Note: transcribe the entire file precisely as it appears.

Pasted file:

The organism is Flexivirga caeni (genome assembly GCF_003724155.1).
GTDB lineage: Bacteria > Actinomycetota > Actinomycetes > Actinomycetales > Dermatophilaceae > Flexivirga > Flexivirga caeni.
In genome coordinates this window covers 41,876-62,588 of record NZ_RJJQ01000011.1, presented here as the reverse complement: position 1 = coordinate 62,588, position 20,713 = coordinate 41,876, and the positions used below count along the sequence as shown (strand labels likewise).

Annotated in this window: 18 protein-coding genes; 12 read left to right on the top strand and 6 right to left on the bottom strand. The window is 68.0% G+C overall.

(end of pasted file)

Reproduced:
The organism is Flexivirga caeni (genome assembly GCF_003724155.1).
GTDB lineage: Bacteria > Actinomycetota > Actinomycetes > Actinomycetales > Dermatophilaceae > Flexivirga > Flexivirga caeni.
In genome coordinates this window covers 41,876-62,588 of record NZ_RJJQ01000011.1, presented here as the reverse complement: position 1 = coordinate 62,588, position 20,713 = coordinate 41,876, and the positions used below count along the sequence as shown (strand labels likewise).

Annotated in this window: 18 protein-coding genes; 12 read left to right on the top strand and 6 right to left on the bottom strand. The window is 68.0% G+C overall.